PAM “positive allosteric modulator” – binds to a receptor and amplifies the agonists’ effect. eg, the BZD (and other induction agents) at GABA receptors.
vesicant a blister agent, a chemical compound that causes severe burns (cantharidin)
urticant a nettle agent, causing corrosive tissue injury upon contact, resulting in erythema, urticaria, intense itching, and a hive-like rash.
nerve agents a class of organophosphates, producing sympathetic signs and death by respiratory paralysis.
corrosive strong acid/oxidative
hemiplegia refers to spasticity restricted to one side of the body
diplegia when used singularly, refers to paralysis affecting symmetrical parts of the body.
hemorrheology the study of blood flow in the vascular system
rheology the study of the flow of matter
The term was inspired by the aphorism of Simplicius, panta rhei, “everything flows”.
An aphorism is an original thought, spoken or written in a laconic (concise) and memorable form Aphorism literally means a “distinction” or “definition”.
In rhetoric, chiasmus (from the Greek: χιάζω, chiázō, “to shape like the letter Χ”) is the figure of speech in which two or more clauses are related to each other through a reversal of structures in order to make a larger point; that is, the clauses display inverted parallelism.
facsimile (‘fac simile’ make alike) an exact copy or reproduction
Distemper:: Disturbed condition of the body or mind; ill health, illness; a mental or physical disorder; a disease or ailment.
Drachms (literally an eighth)
A unit of weight originally equal to the weight of a drachma; an apothecaries’ weight of 1/8 ounce (60 grains).
A condition of excess watery fluid in the tissues or cavities of the body; congestive heart failure from whatever cause.
sicks, disease, pathology, morbidity
eucracia: health, balance, homeostasis
Used here in the older sense meaning imbecility, dementia.
[Latin faecula, dim. of faex meaning dregs, sediment] 1 Sediment. 2 Faecal matter of insects or other invertebrates.
fundus: a collective term describing all the structures in the posterior portion of the globe that can be viewed with the ophthalmoscope.
[from glarieux, French] Consisting of viscous transparent matter, like the white of an egg.
With respect to the bowels: afflicted with spasmodic pain as if by contraction or constriction.
Little’s Disease Spastic diplegia.
Diplegia, when used singularly, refers to paralysis affecting symmetrical parts of the body. This should not be confused with hemiplegia which refers to spasticity restricted to one side of the body, or quadriplegia which requires the involvement of all four limbs but not necessarily symmetrical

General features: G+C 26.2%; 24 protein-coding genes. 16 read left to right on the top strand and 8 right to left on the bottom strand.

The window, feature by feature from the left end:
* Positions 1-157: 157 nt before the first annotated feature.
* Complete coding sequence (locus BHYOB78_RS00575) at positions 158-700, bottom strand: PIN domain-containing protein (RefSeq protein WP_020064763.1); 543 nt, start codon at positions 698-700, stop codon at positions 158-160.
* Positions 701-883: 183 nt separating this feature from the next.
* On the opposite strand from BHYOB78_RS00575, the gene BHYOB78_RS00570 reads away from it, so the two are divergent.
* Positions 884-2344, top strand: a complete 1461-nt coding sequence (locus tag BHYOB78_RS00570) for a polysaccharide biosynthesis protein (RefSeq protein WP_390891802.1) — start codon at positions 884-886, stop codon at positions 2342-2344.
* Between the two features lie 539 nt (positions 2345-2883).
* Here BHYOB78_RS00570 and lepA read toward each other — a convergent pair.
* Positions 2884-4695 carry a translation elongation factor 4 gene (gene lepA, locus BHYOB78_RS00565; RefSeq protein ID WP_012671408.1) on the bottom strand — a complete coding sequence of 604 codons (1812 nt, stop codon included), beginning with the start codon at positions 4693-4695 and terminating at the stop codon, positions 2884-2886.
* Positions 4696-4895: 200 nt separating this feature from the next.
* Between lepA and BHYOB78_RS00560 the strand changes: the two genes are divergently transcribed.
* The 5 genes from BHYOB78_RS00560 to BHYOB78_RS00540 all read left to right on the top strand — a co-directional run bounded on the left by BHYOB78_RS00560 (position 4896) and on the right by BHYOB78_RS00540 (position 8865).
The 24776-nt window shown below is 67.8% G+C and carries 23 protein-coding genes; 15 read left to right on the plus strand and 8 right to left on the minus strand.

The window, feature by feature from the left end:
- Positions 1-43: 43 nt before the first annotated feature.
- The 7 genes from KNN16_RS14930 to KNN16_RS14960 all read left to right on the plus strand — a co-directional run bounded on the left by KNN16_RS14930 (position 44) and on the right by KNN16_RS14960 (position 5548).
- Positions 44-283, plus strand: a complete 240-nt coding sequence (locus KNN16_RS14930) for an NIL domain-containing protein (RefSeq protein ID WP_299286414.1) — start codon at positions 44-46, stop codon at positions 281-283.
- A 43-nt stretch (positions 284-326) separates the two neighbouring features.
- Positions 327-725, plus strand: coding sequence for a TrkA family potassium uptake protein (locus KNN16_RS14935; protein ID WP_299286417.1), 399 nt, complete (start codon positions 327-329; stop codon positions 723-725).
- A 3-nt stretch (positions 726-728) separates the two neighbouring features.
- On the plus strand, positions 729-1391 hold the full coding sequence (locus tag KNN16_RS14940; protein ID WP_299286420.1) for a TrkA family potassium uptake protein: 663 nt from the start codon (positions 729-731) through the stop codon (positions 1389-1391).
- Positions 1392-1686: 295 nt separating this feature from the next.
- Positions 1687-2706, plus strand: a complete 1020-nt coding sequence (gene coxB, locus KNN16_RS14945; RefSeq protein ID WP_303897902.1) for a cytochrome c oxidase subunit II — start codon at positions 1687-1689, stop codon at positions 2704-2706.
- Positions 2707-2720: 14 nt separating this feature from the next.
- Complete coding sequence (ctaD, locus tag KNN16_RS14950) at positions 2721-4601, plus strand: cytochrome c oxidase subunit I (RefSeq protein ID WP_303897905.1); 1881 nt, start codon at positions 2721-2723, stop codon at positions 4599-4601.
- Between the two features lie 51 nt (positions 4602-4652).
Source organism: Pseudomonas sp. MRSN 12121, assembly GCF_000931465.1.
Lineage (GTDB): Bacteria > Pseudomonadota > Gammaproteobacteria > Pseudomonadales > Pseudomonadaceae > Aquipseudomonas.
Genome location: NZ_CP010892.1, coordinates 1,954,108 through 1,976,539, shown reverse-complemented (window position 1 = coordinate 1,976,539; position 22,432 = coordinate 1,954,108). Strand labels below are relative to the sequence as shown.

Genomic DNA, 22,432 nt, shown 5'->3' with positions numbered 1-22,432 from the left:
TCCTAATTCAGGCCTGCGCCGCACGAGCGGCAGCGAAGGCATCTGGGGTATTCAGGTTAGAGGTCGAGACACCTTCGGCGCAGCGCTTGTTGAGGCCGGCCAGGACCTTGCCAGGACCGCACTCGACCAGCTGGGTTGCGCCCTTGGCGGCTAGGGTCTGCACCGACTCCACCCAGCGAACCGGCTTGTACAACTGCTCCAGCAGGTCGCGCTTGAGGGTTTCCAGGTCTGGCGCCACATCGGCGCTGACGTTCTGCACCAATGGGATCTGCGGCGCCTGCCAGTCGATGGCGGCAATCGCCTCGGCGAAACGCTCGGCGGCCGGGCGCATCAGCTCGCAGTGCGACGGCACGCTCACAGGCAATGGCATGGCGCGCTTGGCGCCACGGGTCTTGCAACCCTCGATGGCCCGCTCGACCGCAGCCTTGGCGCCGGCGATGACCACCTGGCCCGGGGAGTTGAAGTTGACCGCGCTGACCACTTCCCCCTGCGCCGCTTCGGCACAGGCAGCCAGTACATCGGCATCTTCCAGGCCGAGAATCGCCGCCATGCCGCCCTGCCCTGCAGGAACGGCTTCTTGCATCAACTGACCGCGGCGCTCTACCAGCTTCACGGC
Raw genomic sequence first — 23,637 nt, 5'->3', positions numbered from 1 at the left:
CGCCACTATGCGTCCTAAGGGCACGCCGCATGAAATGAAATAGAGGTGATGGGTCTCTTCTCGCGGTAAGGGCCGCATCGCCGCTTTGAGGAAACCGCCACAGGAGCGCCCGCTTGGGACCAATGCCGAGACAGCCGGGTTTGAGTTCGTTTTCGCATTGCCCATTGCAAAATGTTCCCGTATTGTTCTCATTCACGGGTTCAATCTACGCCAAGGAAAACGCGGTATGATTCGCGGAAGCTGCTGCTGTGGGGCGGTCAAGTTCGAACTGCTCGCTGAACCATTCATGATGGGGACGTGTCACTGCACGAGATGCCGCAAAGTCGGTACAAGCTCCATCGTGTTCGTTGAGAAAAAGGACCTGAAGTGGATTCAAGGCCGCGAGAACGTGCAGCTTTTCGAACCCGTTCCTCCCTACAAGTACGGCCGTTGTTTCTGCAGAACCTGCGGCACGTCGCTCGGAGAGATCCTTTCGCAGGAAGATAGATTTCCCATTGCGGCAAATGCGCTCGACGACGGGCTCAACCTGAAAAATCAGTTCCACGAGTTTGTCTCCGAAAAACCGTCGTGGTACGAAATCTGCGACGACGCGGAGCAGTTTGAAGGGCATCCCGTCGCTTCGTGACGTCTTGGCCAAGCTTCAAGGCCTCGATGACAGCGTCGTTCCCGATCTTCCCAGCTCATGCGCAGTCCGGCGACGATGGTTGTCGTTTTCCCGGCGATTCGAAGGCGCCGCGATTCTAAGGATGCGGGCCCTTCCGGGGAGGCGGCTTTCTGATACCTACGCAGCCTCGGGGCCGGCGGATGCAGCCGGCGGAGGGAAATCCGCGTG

Flatulent distension of the abdomen with gas in the alimentary canal.
Morbid = pathologic (“morbid obsesity”)
Used in the medical sense: gangrene, necrosis.
[From Greek phthisikos through Latin and Old French] 1 Pulmonary tuberculosis. 2 Any of various lung or throat affections; a severe cough; asthma.
Phthisis is a Greek word for consumption, an old term for pulmonary tuberculosis; around 460 BC, Hippocrates identified phthisis as the most widespread disease of the times. It was said to involve fever and the coughing up of blood, which was almost always fatal.
Having phthisis, or some symptom of it, as difficulty in breathing. Asthmatic, wheezy.
[From Latin physica and Greek phusike] 1 Natural science. 2 The art or practice of healing. Medical people collectively. 3 Medical treatment; fig. a healthy practice or habit; a mental, moral, or spiritual remedy. 4 Medicine; specifically, a cathartic. 5 Medical science; the physician’s art.
“vis medicatrix naturae” in Latin
the belief that the body can heal itself
Fatten an animal for food.
[ L. sapidus ] 1 Of food etc.: having a distinct (esp. pleasant) taste or flavour, savoury, palatable. 2 Of talk, writing, etc.: agreeable, mentally stimulating.
A large, hard, and painless swelling.
Rickettsial fever; typhus.
St. Anthony’s Fire
Erysipelas, or inflammation of the skin due to ergot poisoning.
enteric fever caused by salmonella enterica sepsis, feat. delirium reminiscent of typhos, epistaxis, and rose spots.
typhus: any of several diseases caused by rickettsia bacteria.
As used here probably refers to sulphuric acid; also used for any of the various sulphates of metallic elements.